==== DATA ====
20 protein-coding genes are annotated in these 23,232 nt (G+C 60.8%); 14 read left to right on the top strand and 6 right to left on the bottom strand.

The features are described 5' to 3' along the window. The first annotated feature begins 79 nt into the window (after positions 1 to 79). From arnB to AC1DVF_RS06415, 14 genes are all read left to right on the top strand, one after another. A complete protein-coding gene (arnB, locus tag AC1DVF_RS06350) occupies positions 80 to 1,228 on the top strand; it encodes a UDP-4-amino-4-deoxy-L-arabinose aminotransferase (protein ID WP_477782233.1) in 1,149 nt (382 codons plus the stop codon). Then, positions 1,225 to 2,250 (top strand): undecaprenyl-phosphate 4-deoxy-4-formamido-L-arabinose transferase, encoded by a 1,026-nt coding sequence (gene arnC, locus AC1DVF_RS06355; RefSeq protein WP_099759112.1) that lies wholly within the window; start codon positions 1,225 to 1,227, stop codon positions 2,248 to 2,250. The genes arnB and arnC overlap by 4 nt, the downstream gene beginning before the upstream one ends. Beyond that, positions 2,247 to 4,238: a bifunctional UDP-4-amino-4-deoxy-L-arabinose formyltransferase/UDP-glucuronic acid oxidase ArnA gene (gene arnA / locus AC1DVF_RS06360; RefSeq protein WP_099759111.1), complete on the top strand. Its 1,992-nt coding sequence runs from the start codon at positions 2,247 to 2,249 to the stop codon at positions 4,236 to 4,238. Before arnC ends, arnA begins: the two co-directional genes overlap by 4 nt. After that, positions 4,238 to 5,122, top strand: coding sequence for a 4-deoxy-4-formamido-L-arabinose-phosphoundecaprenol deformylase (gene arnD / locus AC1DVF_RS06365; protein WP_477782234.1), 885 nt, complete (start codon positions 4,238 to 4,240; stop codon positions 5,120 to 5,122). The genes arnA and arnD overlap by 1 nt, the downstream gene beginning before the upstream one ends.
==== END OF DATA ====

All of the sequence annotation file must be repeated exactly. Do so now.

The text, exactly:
20 protein-coding genes are annotated in these 23,232 nt (G+C 60.8%); 14 read left to right on the top strand and 6 right to left on the bottom strand.

The features are described 5' to 3' along the window. The first annotated feature begins 79 nt into the window (after positions 1 to 79). From arnB to AC1DVF_RS06415, 14 genes are all read left to right on the top strand, one after another. A complete protein-coding gene (arnB, locus tag AC1DVF_RS06350) occupies positions 80 to 1,228 on the top strand; it encodes a UDP-4-amino-4-deoxy-L-arabinose aminotransferase (protein ID WP_477782233.1) in 1,149 nt (382 codons plus the stop codon). Then, positions 1,225 to 2,250 (top strand): undecaprenyl-phosphate 4-deoxy-4-formamido-L-arabinose transferase, encoded by a 1,026-nt coding sequence (gene arnC, locus AC1DVF_RS06355; RefSeq protein WP_099759112.1) that lies wholly within the window; start codon positions 1,225 to 1,227, stop codon positions 2,248 to 2,250. The genes arnB and arnC overlap by 4 nt, the downstream gene beginning before the upstream one ends. Beyond that, positions 2,247 to 4,238: a bifunctional UDP-4-amino-4-deoxy-L-arabinose formyltransferase/UDP-glucuronic acid oxidase ArnA gene (gene arnA / locus AC1DVF_RS06360; RefSeq protein WP_099759111.1), complete on the top strand. Its 1,992-nt coding sequence runs from the start codon at positions 2,247 to 2,249 to the stop codon at positions 4,236 to 4,238. Before arnC ends, arnA begins: the two co-directional genes overlap by 4 nt. After that, positions 4,238 to 5,122, top strand: coding sequence for a 4-deoxy-4-formamido-L-arabinose-phosphoundecaprenol deformylase (gene arnD / locus AC1DVF_RS06365; protein WP_477782234.1), 885 nt, complete (start codon positions 4,238 to 4,240; stop codon positions 5,120 to 5,122). The genes arnA and arnD overlap by 1 nt, the downstream gene beginning before the upstream one ends.